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Beyond the School Walls

Spanish Language and Culture Lessons in Mexico

Weaving as a student in Mexico
A student at Academia Vinigúlaza takes a crash course in spinning wool from a local artisan.

After just one week of classes, my Spanish was far from perfect. But it was good enough to figure out what “tacos de cabeza” might be. In case there was any doubt, the market vendor was pleased to help.

“First we take a horse’s head, place it in water and boil it for several hours,” she explained with enthusiasm. “Then, we add spices and put the meat in tortillas.” Judging from the smiles of the locals perched on plastic stools munching on the dripping tacos it was a popular mid-day snack.

I was exploring the market at Villa de Etla, a small village located nine miles northwest of the city of Oaxaca, Mexico. My experience was part of an extracurricular activity offered by Academia Vinigúlaza, the language school I’d chosen for my 2-week stay. While only the truly adventurous of our group of four was tempted to sample the more exotic of the market’s offerings such as tacos de ojos (eyeballs) or agua de calabaza (pumpkin punch), we all agreed that exploring the market was a good way to add to our vocabulary. We also discovered that excursions offered additional benefits.

“Excursions are an important part of the educational program at Vinigúlaza,” explained Catherine Kumar, the school’s director. “You can learn a language anywhere but excursions are a way to gain insights into a country’s culture.”

Later that day, under the guidance of Enrique Santos Cruz, the school’s activity coordinator and local resident, we explored a 17th century Dominican church and then hiked through the countryside to a holy site popular among those seeking miracles. According to local legend, an image of Jesus Christ’s footprint had appeared among a pile of rocks. Nearby, stood the church featured in scenes from the movie Nacho Libre. It was a day filled with experiences well off the usual tourist track.

While many language schools offer out-of-town excursions, it’s important for prospective students to investigate the details prior to registration. It’s worthwhile to ask what types of activities are offered, the cost, the method of transportation used, and whether there are restrictions. For example, activities may be cancelled if a minimum number of participants is not reached. Schools with independent transportation offer additional advantages in that they can support communities beyond the reach of public transit.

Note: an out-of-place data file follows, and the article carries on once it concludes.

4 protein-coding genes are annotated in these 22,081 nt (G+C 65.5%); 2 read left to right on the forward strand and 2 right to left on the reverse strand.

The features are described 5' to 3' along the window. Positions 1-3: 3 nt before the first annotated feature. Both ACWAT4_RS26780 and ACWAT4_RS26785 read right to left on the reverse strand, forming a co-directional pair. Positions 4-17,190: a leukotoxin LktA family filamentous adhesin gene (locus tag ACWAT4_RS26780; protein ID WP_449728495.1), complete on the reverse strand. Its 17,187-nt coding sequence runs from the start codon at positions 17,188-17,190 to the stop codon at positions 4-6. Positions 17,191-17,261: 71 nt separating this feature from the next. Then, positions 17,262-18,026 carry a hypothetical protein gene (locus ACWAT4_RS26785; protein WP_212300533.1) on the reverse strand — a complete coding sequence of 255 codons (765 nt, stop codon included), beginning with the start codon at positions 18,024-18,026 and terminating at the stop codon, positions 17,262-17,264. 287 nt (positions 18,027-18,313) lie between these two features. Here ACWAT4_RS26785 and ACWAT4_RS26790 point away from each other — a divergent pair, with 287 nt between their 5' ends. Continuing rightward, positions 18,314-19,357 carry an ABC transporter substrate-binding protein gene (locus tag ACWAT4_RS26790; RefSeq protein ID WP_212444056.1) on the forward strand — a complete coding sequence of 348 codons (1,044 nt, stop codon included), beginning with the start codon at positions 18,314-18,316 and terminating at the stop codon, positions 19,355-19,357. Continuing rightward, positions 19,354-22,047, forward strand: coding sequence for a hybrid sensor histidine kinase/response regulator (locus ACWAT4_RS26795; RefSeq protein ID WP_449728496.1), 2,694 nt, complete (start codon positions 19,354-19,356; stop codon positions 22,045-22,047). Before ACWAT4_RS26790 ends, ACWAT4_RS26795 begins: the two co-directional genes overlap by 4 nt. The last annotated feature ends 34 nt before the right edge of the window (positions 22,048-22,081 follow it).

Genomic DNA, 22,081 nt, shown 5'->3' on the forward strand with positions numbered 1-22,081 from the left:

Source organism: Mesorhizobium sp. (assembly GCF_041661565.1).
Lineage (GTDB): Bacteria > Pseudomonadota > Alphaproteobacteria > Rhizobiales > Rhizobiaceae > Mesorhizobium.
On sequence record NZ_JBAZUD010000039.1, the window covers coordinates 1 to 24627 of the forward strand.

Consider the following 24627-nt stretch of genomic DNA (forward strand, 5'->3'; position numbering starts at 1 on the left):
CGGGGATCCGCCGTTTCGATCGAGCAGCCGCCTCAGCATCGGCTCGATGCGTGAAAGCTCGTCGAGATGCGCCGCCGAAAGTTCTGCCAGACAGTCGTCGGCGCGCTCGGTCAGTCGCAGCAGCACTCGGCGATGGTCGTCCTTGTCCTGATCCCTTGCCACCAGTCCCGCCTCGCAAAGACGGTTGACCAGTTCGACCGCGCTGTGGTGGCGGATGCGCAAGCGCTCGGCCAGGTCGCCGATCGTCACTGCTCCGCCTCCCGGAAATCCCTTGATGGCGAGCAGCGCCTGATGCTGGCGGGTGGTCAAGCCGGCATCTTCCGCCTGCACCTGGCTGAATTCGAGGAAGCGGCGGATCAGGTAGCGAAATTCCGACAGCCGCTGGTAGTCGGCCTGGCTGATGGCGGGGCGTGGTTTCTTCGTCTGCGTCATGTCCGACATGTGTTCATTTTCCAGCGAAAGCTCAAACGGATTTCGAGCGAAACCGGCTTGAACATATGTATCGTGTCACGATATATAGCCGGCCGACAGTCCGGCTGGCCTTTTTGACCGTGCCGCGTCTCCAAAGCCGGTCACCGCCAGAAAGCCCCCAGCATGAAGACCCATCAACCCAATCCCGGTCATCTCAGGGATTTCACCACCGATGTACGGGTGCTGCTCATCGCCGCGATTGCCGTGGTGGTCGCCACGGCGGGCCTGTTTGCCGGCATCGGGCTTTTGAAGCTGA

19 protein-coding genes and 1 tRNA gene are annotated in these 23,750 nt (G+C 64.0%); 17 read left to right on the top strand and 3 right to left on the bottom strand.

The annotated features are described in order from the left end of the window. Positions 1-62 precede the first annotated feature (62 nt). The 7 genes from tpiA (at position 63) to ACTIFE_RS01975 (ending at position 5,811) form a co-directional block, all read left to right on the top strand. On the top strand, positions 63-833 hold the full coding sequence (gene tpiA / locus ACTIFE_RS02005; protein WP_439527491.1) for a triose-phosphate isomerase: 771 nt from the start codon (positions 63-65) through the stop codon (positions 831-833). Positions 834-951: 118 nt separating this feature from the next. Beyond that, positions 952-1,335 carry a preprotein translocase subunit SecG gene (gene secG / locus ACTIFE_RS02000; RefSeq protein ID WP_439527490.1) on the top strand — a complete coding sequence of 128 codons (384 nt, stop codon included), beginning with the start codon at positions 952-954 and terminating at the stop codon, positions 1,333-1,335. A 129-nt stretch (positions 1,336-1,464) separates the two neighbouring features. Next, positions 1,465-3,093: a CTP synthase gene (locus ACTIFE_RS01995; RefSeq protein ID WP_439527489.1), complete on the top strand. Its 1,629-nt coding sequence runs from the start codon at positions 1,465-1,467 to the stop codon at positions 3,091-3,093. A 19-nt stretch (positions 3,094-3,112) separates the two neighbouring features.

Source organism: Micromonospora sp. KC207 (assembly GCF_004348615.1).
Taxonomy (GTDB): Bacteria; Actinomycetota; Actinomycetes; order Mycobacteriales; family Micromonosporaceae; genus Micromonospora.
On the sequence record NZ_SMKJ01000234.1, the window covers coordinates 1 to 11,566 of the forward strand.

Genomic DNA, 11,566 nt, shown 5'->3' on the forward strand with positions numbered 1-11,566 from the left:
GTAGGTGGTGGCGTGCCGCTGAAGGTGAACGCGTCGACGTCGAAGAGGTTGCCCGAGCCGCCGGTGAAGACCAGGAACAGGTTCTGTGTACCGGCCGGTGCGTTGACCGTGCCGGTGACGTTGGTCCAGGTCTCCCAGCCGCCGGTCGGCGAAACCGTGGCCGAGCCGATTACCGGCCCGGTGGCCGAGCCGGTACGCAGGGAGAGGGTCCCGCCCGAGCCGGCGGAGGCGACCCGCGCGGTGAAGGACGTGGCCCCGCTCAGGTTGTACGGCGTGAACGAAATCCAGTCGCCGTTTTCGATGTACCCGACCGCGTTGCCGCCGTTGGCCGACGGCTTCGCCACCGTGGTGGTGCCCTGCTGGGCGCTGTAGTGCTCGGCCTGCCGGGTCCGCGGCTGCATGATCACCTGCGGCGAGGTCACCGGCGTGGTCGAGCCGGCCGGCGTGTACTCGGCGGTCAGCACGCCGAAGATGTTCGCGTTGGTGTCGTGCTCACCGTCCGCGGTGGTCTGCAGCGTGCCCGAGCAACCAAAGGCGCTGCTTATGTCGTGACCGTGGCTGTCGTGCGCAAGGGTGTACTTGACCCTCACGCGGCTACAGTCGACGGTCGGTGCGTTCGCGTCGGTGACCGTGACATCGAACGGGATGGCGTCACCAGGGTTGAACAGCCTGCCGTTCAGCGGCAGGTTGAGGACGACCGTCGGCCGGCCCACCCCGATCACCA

“Academia Vinigúlaza invested in a 7- passenger van so we could accommodate small groups and extend our travelling range,” explained Cruz. This meant we were able to visit the Lazo Mendoza family in the village of Teotitlan del Valle. Although this Zapotec weaving center is a popular destination for large tour operators, the Mendoza family’s home-based weaving center was located up a steep hill outside the village center and inaccessible to most visitors. Students who purchased weavings on our visit were assured they were supporting a local artisan without any middleman or commission.

In addition to offering such unexpected access to a culture, exploring a destination with your school means you never know when your lessons begin or end. You can consider your free time as time well spent.

For More Info

Academia Vinigúlaza: Centrally located in Oaxaca’s historic center, this language school has been offering Spanish classes and excursions (extra fee) for over 10 years. Ask about homestays with a local family or self-catering options. Visit: www.vinigulaza.com.

Las Mariposas Hotel and Studio Apts: This eco-friendly accommodation is located near Academia Vinigúlaza and historic sights. Wireless internet access, communal kitchen facilities, a lush courtyard, and complimentary breakfast. Visit: www.lasmariposas.com.mx.

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